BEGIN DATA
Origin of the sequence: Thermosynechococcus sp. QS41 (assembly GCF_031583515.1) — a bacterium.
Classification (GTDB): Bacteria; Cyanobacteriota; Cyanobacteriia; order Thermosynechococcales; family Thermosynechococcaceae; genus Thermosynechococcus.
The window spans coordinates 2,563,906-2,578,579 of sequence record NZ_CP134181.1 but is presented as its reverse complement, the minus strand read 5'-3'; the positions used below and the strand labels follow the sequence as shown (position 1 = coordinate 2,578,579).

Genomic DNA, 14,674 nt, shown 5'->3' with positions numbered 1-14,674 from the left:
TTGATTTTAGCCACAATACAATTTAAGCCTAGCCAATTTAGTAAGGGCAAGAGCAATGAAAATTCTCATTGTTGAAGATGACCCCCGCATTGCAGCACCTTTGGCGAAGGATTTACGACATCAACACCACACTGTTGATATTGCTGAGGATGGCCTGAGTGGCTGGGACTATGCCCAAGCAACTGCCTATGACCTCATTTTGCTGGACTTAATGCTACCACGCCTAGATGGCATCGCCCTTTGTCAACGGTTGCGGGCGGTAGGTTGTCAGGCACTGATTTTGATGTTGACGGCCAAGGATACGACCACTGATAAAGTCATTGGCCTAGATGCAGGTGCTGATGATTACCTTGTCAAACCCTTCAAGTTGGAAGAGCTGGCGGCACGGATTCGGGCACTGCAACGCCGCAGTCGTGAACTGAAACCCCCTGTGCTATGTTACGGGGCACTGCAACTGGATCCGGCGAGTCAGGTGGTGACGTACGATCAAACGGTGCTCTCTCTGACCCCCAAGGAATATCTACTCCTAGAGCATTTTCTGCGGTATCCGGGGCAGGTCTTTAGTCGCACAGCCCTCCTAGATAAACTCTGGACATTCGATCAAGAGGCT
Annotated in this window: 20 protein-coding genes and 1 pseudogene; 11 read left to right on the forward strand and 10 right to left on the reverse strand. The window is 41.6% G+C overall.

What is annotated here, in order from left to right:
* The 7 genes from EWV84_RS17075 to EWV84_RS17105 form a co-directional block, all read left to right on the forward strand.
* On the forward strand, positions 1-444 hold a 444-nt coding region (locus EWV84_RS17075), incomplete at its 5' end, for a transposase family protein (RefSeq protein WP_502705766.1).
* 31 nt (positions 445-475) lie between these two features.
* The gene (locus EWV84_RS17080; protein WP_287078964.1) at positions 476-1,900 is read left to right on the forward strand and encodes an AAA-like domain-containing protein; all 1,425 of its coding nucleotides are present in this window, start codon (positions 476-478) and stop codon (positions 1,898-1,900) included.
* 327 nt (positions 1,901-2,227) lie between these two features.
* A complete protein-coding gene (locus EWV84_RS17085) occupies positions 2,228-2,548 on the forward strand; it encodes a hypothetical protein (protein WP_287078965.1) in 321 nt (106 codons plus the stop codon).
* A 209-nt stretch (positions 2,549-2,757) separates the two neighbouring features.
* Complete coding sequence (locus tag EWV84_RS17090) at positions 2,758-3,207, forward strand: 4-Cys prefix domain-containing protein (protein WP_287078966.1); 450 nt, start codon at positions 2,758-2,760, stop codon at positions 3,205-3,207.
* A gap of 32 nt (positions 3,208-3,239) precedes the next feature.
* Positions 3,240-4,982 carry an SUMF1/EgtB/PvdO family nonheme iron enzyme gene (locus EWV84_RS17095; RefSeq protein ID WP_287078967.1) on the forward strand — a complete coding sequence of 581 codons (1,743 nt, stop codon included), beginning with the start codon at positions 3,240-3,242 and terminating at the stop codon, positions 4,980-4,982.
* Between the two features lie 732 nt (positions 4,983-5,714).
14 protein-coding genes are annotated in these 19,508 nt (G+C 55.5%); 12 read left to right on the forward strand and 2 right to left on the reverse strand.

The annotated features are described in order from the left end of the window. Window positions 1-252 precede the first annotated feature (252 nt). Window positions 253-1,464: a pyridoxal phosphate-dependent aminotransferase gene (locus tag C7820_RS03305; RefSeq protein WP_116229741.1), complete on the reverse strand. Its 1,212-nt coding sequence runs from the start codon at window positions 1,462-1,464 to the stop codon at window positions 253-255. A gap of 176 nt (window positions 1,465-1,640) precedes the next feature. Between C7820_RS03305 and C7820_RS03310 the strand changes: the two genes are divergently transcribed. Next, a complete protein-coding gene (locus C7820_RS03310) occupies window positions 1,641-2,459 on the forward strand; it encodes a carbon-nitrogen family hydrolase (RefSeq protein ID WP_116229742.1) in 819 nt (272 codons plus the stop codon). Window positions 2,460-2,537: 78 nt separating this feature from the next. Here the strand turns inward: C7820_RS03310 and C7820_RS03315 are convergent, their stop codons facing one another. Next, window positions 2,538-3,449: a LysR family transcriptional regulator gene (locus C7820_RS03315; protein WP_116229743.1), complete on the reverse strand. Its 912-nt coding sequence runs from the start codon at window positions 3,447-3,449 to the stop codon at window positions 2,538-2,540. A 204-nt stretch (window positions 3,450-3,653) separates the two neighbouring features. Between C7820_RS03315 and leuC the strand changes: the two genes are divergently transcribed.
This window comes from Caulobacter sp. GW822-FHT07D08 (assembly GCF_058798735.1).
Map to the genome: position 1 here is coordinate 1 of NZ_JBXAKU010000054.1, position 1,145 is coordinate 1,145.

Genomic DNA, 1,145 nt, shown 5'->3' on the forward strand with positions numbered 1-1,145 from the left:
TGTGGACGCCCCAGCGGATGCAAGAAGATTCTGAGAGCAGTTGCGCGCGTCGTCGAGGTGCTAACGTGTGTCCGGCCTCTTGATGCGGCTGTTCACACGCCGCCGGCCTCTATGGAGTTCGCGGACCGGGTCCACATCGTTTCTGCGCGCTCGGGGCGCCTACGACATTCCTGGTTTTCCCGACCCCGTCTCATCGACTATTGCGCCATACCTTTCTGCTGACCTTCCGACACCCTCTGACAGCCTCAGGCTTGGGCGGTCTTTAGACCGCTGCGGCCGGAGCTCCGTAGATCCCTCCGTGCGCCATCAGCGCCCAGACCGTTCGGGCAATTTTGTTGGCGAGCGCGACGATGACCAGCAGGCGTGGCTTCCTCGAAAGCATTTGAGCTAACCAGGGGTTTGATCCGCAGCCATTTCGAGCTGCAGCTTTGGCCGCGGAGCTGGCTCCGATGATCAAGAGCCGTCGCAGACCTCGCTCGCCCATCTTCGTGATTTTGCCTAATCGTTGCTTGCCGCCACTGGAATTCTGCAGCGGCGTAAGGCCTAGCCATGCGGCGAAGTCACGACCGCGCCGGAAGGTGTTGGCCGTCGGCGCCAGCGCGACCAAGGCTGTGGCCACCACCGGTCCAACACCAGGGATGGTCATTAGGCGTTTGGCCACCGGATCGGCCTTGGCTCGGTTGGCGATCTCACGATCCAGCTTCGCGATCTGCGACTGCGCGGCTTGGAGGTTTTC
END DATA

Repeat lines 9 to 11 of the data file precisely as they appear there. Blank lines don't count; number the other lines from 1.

* On the forward strand, positions 1-444 hold a 444-nt coding region (locus EWV84_RS17075), incomplete at its 5' end, for a transposase family protein (RefSeq protein WP_502705766.1).
* 31 nt (positions 445-475) lie between these two features.
* The gene (locus EWV84_RS17080; protein WP_287078964.1) at positions 476-1,900 is read left to right on the forward strand and encodes an AAA-like domain-containing protein; all 1,425 of its coding nucleotides are present in this window, start codon (positions 476-478) and stop codon (positions 1,898-1,900) included.